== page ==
Edinburgh dad launches free summer football camp for Capital kids

Dean Reilly with his son Michael, right, and fellow Duddingston Thistle team meber Leon Mackie. Picture: Greg Macvean
Dean Reilly with his son Michael, right, and fellow Duddingston Thistle team meber Leon Mackie. Picture: Greg Macvean
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A DAD-OF-THREE who knows the realities of juggling children and work in the summer holidays has launched a football training camp that will provide free afternoon coaching and childcare for kids in the Capital.

Dean Reilly, 38, set up the Duddingston Thistle team in February and within weeks had a squad of under-11’s registered to play in the East of Scotland Soccer Development Association league. They train twice a week on the Brunstane Primary School pitches before their regular Sunday match. He said: “The idea was to set up a fee-free organised league club that would give kids the chance to train in the holidays.”

The camp kicks off today at Brunstane Primary School and runs every weekday afternoon from 1pm to 4pm until the end of the school holidays. Children of any age up to 18 and from all across Edinburgh are welcome. Dean, from Newcraighall, said: “Anybody’s welcome. The whole point is to give all kids the opportunity to play football.

“The training is about getting kids active and having a laugh. It gets them out and takes the pressure off parents in the summer.”

The single dad of three sons was diagnosed with MS in 2012 and thanks to his massive fundraising efforts won an Evening News Local Heroes award in 2016.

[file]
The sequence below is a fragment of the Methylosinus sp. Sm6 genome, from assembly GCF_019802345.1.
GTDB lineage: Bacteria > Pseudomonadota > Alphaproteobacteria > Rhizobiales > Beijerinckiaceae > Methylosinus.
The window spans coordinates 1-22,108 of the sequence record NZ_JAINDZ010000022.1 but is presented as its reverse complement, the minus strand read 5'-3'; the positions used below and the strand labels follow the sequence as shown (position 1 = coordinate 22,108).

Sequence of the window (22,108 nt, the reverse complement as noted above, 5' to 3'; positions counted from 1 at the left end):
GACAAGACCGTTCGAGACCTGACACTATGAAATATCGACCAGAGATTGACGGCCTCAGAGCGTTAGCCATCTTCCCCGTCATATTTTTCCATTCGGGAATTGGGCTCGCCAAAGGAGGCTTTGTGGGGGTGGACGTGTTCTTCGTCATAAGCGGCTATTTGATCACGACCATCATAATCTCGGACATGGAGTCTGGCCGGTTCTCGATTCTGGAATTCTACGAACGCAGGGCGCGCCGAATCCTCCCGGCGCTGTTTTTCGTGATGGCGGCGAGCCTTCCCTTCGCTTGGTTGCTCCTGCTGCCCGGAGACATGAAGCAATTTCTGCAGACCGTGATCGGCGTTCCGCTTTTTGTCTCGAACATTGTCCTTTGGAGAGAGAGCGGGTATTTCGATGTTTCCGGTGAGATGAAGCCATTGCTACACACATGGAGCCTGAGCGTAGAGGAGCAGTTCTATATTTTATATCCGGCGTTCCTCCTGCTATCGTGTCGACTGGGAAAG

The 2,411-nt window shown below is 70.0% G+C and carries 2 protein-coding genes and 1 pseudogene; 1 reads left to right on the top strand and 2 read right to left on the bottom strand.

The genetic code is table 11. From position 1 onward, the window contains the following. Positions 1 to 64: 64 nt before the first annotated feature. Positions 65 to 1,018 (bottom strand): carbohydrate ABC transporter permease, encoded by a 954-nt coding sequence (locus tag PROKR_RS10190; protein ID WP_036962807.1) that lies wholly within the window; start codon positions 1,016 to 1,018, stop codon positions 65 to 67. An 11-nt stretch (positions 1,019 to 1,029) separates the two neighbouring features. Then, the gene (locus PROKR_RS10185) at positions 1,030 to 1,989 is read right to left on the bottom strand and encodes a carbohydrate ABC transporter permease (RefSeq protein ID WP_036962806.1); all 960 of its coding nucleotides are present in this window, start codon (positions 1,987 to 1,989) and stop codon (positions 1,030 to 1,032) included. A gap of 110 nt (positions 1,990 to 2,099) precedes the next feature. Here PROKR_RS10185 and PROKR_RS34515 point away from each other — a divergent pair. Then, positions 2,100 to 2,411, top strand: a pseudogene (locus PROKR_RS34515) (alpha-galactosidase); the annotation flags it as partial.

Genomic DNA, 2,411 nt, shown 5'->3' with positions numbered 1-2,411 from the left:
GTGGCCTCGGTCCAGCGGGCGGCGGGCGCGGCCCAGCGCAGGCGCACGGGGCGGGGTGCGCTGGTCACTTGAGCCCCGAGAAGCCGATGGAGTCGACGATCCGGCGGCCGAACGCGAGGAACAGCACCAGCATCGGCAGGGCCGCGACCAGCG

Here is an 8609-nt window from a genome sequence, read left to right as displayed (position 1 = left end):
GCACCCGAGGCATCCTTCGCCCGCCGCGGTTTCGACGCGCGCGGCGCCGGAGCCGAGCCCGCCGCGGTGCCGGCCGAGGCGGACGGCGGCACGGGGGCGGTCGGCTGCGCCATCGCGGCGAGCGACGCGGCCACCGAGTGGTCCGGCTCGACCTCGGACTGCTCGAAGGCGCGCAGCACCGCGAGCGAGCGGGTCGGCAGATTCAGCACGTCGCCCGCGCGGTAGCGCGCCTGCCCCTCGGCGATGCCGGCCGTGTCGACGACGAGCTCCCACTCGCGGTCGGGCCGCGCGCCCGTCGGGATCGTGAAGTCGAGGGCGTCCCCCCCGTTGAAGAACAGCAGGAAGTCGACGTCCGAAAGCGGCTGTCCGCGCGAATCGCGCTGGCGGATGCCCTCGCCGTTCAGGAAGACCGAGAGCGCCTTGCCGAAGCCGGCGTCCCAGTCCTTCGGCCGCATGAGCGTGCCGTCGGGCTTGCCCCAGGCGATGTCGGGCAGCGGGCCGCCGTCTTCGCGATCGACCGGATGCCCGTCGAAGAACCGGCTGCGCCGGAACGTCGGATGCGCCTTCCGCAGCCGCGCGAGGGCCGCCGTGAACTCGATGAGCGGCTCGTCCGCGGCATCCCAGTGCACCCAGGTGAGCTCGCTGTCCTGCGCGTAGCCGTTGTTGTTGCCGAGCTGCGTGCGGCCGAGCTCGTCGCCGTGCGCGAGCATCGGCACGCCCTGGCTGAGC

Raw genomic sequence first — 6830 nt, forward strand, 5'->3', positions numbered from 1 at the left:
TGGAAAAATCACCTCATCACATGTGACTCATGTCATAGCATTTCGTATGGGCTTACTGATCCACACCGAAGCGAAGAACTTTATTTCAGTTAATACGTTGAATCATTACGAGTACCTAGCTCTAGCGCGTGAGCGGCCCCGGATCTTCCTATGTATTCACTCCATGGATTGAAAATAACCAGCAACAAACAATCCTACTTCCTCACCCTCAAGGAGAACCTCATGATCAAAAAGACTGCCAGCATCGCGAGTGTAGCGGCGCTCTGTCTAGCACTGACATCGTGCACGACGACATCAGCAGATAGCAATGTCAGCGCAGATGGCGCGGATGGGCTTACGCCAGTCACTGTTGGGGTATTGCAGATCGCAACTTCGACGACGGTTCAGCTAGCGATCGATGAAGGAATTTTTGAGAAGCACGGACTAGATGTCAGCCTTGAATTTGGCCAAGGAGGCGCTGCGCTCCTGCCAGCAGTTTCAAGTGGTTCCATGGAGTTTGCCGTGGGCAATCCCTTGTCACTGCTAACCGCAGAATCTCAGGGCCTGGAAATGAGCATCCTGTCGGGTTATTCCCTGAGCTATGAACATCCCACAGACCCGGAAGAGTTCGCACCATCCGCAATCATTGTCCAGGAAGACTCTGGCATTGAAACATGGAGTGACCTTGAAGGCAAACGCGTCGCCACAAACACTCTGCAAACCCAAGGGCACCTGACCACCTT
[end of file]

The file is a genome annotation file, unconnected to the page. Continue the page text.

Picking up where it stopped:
The club and camp are fully funded by generous sponsors, such as Maclin Electric in Musselburgh who paid for the team to play in a tournament in Blackpool in April, that Dean has cultivated through his fundraising career. Insurance and registration costs have been covered and they are fully stocked with strips, kit and training equipment.

Community group Helping Hands have given Dean and the camp a boost by donating fruit and extra equipment for the children who take part.Dean said: “The generosity of our supporters has meant that these kids are given positive memories and experiences. Some kids would be priced out of football training otherwise.

“I want to take these obstacles out of the way and make football fun.”

Dean considers himself lucky, despite living with MS. He manages the condition without medication and takes “every day as it comes”.

Working part-time in the Nike store in Craigleith as well looking after his sons, aged 19, 11 and six, and fitting in his fundraising and, more recently, his public speaking gigs means there’s little downtime for Dean, who has raised around £140,000 for MS and children’s charities over the past five years.

He said: “You just find a way. My hope it that when my kids are older they’ll understand what I was dealing with.

“I want them to see that there will always be things you can’t control in life but you can control your actions and how you react.

“That’s my driving force.”